Carnivorous plants are rare, but like the man who bit the dog, they get a lot of attention. Less spectacular but much more common than carnivores like the famous Venus fly trap is dodder, a plant that preys not on animals but on other plants. Some 145 species of this vine, including a couple of dozen in Texas, twine their way around the tropical and temperate regions of the world; all are classified in the single genus Cuscuta, though in most cases a non-specialist would be hard-pressed to tell one local species from another. Botanists once placed the genus in the Convolvulaceae, the morning-glory family, many of whose members are also vines. Then botanists created the family Cuscutaceae, with Cuscuta as its sole genus. Now they’ve moved Cuscuta back into the Convolvulaceae. Oh, those confounding, convolving botanists.
Like most plants, dodder begins its life on the ground, where a seed sprouts and puts down roots. Soon the new plant sends out tendrils in search of a suitable host, and when a tendril finds a victim, it attaches to it with tiny suckers that allow the dodder to puncture its unwilling host and extract nutrients. Once dodder makes that necessary contact, its roots, simple from the start, wither away, and the plant lives from then on in the “canopy” above the ground, even though that canopy is often only a few inches from the earth that the dodder has left behind. Where other plants have intricate roots, dodder’s intricacy resides in its above-ground strands, which turn into a crazy cat’s cradle that can repeatedly bridge the gap between one neighboring victim and the next. As dodder grows, it mostly loses whatever chlorophyll it might originally have had but no longer needs; its useless leaves, vestigial from the start, never become more than minute, functionless scales.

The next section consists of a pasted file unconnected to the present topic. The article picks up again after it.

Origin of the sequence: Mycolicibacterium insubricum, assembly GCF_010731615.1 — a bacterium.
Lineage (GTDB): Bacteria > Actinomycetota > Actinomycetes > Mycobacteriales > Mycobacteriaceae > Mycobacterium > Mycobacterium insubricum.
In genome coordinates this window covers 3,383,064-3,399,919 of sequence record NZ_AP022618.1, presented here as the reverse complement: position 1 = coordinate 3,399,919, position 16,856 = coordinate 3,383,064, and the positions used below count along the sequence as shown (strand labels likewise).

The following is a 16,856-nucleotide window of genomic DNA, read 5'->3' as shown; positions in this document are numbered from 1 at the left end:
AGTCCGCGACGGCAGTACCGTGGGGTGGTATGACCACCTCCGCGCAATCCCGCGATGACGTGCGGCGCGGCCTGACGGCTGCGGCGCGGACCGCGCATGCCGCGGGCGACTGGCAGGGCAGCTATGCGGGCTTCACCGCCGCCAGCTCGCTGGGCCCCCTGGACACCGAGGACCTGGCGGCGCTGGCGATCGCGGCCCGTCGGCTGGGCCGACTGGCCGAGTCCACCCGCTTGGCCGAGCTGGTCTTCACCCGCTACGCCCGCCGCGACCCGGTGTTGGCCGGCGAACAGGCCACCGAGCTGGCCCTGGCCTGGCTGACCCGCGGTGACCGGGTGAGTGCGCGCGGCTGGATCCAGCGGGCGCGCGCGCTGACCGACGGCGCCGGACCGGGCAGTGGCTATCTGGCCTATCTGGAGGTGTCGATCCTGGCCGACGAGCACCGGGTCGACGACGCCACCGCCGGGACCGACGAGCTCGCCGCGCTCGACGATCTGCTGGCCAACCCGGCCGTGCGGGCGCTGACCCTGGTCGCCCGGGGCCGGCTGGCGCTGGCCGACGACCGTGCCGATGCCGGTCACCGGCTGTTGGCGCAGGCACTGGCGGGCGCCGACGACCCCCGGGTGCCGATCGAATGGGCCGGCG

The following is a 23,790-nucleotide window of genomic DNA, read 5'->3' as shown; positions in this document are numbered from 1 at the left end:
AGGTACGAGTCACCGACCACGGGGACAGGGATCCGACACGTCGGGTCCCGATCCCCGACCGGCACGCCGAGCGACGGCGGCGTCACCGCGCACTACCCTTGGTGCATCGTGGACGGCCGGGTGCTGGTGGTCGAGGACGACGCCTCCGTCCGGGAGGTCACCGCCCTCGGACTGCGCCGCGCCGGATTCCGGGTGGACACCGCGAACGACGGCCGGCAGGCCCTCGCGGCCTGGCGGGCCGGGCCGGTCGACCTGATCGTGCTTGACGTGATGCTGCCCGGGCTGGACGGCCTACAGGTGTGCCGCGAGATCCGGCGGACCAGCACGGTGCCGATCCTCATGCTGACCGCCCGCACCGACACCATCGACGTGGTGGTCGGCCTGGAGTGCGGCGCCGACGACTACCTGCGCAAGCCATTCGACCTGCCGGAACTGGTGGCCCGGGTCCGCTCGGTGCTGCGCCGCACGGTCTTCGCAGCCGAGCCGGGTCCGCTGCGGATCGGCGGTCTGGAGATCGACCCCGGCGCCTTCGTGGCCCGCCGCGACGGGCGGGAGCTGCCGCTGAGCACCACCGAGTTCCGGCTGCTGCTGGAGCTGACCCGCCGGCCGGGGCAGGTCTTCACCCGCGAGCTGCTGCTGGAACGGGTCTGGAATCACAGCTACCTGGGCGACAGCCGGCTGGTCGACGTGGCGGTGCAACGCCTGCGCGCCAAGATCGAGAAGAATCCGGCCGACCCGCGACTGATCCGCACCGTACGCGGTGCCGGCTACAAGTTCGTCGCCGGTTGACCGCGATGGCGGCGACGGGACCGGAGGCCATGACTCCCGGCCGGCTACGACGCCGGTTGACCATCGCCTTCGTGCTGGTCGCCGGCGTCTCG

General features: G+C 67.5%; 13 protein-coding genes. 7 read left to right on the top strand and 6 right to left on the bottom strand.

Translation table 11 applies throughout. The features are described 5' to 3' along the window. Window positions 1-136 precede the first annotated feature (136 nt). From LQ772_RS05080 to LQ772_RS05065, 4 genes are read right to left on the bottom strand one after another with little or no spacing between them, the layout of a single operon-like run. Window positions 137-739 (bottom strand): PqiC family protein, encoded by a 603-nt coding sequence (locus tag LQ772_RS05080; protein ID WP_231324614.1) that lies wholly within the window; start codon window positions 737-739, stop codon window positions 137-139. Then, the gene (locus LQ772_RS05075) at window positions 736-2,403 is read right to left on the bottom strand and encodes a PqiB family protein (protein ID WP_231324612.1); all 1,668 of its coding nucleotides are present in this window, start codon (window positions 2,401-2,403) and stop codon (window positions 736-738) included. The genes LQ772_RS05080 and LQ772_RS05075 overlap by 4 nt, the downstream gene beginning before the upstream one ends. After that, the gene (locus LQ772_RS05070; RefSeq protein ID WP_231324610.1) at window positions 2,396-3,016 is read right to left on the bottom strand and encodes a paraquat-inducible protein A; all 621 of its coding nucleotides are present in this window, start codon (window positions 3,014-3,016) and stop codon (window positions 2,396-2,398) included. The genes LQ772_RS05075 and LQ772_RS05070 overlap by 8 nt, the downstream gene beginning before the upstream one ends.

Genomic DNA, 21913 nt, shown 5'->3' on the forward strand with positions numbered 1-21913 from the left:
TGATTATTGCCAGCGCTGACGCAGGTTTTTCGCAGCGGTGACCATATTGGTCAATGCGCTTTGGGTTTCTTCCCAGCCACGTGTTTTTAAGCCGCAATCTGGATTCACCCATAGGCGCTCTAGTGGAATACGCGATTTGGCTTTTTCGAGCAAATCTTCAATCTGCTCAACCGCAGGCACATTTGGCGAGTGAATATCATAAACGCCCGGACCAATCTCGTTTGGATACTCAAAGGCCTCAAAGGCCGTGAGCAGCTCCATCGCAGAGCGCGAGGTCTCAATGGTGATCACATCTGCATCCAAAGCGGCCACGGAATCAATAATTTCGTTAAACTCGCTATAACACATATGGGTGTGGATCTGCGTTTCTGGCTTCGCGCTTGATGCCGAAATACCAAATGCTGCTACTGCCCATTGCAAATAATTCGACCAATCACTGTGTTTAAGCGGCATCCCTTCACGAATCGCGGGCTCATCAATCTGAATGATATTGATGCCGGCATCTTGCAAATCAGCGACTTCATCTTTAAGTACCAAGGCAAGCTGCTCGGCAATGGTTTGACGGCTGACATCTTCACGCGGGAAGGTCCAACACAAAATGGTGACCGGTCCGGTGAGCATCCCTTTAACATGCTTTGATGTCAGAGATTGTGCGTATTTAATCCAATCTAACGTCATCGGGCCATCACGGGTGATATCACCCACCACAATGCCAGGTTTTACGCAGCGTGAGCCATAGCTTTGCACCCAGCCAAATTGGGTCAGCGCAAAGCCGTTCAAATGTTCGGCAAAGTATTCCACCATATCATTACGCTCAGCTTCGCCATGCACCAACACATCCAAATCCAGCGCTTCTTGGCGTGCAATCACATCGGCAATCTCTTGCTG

For a plant so small, dodder produces surprisingly many flowers, each measuring only about an eighth of an inch across. In fact the flowers are so tiny, and the plant generally so close to the ground, that a person walking by may not even notice that those flowers exist. But anyone who bends down and uses a magnifying glass or a close-up lens to see the waxy, fleshy, five-lobed flowers will likely find them unexpectedly pretty. Perhaps because the flowers are inconspicuous and the plant’s eating habits unsavory, no one has ever taken to calling the blossoms Texas stars, which would otherwise be an appropriate name.